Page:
Air Pollution Control Equipment Services, Coal

Will the Lights Go Out?

Issue 1 and Volume 118.

Robert Nicolo   By Robert Nicolo, AQCS, Hitachi Power Systems America LTD

Every day we read of another utility coal unit retirement. With GHG limitations coming, new water regulations and coal combustion residue requirements, it seems logical that utilities are looking seriously into retirement of their coal fleets. This puts the pressure on alternate fuels and energy sources. But, are we ready?

EEI predicts that our electrical load demand with growth over 20 percent between 2010 and 2020.

How are we going to make this gap up with all of these retirements?

Natural gas prices are low at the moment, and the name of the game today is combustion turbine and gas conversion.

Alternate power should be encouraged, but in the foreseeable future, they can only contribute a small percentage of our ever-growing needs.

Nuclear is clearly on the mend and probably will not be sustainable for many years.


Even if we started today, a new nuclear plant would take decades to get on line, and with plenty of opposition.

But yes, natural gas is abundant too…right? New methods are now available to reach previously un-attainable gas reserves. This is great news, but, is putting so much dependency on gas the right thing to do in a volatile climate of price fluctuations, supply concerns, fracking issues, etc.? Certainly it is a large piece of this complex solution, but most any utility executive will tell you that a diversified portfolio is most desirable.

A portfolio of coal, gas and renewables makes a lot of sense to combat price fluctuations reaching their customers.

In the midst of current confusion in power industry, one tends to forget that “all of the above” is in fact the official policy approach to energy, which is accepted by most elected officials.

We cannot stop our current coal fleet from getting older, and now is the time to consider replacement.

Yes, replacement. Why not make our fleet more efficient, cleaner, and create thousands of jobs right here in our own country with our own abundant natural resource? Tremendous efficiency gains can be realized with ultra-supercritical cycles.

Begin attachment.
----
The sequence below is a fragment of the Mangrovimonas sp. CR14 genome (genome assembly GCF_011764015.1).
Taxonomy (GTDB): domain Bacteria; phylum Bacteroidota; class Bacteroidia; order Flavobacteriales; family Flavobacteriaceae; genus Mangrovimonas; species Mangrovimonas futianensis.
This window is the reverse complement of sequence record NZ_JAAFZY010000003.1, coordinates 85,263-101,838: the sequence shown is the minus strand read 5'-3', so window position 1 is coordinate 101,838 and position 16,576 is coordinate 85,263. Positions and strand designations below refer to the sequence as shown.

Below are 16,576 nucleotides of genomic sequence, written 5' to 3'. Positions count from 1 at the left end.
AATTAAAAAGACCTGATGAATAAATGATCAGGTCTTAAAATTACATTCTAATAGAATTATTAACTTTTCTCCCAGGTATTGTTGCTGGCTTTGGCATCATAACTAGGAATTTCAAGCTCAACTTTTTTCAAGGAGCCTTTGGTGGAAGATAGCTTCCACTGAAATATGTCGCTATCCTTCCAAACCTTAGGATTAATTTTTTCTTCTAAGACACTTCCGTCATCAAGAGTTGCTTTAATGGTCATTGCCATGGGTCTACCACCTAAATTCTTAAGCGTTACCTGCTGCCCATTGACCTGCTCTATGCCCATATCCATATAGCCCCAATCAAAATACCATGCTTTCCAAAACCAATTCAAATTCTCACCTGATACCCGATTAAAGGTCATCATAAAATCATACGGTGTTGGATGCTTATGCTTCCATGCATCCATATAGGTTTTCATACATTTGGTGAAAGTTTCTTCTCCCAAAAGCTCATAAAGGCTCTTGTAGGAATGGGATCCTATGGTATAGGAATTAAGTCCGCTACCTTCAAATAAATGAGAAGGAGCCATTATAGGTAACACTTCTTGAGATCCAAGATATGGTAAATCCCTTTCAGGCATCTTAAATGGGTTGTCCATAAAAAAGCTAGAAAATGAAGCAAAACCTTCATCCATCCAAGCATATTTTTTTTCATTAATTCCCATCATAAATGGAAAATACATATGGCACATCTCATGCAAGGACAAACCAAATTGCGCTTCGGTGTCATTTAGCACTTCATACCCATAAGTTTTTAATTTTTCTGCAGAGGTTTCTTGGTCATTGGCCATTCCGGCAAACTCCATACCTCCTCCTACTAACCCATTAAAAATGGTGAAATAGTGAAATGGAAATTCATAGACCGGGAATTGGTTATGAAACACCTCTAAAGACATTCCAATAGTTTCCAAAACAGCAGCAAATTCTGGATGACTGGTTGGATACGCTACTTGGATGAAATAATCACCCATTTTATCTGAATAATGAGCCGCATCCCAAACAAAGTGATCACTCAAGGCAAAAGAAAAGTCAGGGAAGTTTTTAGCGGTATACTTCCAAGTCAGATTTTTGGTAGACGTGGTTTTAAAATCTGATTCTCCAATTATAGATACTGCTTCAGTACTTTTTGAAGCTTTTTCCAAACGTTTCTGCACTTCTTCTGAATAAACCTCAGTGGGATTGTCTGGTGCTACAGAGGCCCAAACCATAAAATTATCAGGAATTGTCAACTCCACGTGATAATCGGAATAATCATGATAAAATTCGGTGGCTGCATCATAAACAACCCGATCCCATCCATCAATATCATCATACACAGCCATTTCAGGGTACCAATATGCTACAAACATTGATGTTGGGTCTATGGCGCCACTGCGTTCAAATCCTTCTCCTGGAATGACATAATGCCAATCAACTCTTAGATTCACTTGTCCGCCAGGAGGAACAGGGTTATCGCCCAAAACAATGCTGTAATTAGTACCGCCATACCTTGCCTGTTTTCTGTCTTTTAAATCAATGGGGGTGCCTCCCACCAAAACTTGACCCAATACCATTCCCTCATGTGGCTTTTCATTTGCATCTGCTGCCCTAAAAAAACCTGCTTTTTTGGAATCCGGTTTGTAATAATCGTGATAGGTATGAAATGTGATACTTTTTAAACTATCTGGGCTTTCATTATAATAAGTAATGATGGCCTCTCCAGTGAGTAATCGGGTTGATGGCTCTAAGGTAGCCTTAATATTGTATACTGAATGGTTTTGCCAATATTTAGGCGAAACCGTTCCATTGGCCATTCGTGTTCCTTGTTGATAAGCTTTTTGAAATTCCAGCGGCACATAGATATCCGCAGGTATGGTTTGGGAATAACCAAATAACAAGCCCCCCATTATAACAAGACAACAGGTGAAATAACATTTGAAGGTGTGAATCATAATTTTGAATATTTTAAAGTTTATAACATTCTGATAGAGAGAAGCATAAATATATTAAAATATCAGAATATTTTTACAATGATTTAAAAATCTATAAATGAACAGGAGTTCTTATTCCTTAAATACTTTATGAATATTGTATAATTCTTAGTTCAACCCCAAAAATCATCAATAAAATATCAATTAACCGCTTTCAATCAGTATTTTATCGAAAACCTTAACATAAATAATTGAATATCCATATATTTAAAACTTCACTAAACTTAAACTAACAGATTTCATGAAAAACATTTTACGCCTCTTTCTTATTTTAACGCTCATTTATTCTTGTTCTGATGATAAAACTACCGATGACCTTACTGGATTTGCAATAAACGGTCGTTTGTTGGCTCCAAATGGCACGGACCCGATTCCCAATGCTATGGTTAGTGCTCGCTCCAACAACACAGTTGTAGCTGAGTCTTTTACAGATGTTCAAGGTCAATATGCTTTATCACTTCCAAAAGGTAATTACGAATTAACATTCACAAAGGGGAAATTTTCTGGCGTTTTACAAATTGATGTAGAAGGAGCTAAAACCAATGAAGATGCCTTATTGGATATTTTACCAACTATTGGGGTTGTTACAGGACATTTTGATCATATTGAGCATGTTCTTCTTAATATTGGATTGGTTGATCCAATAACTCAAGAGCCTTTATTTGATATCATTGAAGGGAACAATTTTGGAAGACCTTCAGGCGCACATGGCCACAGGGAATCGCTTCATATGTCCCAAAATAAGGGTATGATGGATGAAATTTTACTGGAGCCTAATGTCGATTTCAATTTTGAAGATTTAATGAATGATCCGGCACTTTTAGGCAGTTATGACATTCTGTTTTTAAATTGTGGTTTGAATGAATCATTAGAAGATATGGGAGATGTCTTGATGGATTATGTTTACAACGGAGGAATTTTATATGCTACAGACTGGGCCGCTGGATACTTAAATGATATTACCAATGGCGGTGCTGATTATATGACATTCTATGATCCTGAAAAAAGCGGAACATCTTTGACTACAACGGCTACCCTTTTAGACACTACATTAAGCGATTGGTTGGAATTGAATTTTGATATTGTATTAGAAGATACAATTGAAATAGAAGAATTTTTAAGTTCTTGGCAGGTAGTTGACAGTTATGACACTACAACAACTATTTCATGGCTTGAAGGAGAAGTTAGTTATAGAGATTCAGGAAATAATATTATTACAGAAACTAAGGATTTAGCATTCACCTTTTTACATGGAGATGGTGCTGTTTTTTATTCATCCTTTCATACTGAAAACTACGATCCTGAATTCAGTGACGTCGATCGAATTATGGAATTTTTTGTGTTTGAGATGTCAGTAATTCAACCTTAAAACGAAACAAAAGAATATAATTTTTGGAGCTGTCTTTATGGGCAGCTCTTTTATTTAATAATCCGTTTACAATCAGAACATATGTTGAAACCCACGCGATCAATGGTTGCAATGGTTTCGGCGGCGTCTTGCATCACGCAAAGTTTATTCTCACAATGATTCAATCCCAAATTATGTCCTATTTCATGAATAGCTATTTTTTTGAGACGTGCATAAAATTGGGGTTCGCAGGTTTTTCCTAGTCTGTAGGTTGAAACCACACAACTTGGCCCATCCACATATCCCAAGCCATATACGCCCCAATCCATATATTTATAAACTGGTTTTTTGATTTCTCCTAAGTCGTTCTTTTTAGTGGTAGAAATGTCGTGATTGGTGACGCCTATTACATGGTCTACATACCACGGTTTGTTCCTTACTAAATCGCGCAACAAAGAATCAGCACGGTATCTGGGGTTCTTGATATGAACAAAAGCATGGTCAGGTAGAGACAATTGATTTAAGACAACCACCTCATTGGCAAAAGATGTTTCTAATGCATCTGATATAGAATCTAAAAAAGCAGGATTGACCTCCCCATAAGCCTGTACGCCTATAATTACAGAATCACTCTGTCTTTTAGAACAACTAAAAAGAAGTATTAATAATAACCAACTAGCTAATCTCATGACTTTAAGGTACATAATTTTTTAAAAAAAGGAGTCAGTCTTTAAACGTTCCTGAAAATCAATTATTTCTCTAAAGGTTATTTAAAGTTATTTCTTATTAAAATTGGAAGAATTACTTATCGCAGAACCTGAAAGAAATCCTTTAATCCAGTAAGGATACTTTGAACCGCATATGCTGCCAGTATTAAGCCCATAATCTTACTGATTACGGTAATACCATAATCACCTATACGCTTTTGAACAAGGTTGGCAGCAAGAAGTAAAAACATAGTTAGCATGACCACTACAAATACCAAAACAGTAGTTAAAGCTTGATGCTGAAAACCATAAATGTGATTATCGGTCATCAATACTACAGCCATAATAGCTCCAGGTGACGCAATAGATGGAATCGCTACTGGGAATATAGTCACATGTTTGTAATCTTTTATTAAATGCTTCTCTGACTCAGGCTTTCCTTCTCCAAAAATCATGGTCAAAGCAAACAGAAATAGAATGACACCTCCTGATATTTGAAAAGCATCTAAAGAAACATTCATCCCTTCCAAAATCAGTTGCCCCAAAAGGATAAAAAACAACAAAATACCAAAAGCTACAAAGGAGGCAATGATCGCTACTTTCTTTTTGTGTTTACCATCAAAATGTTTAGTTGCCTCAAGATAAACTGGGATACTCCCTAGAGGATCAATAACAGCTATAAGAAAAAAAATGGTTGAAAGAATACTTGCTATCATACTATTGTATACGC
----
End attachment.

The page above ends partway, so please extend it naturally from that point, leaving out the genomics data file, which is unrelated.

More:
Burn less fuel with clean combustion combined with the full suite of air quality controls, and certainly more reliability than the old aging fleet.

Top this off with stable lower electricity prices.

Concerned about carbon? Let’s take care of that too. With clear policy guidance, CCS technologies can be commercialized in time to make new coal power plants a low carbon intensity option for generating electricity.

Contrary to all the horrible images of dark clouds of smoke spewing out of stacks whenever a coal power plant is mentioned, clean coal technologies are real and available today.

EIA predicts that by 2020 the U.S. will require over 500 GW of reliable power needs.

Where is that electricity going to come from?

In the developing nations of the world, coal is still king and will remain the lowest cost reliable power supply to keep their economies flowing. Here in the US, we will be relying mostly on natural gas and all that it comes with.

New coal plants would include ultra-supercritical cycles, with advanced air pollution control equipment that will achieve near zero emissions. Coal is domestic.

Coal is affordable. Coal keeps jobs in America. Coal can be clean.


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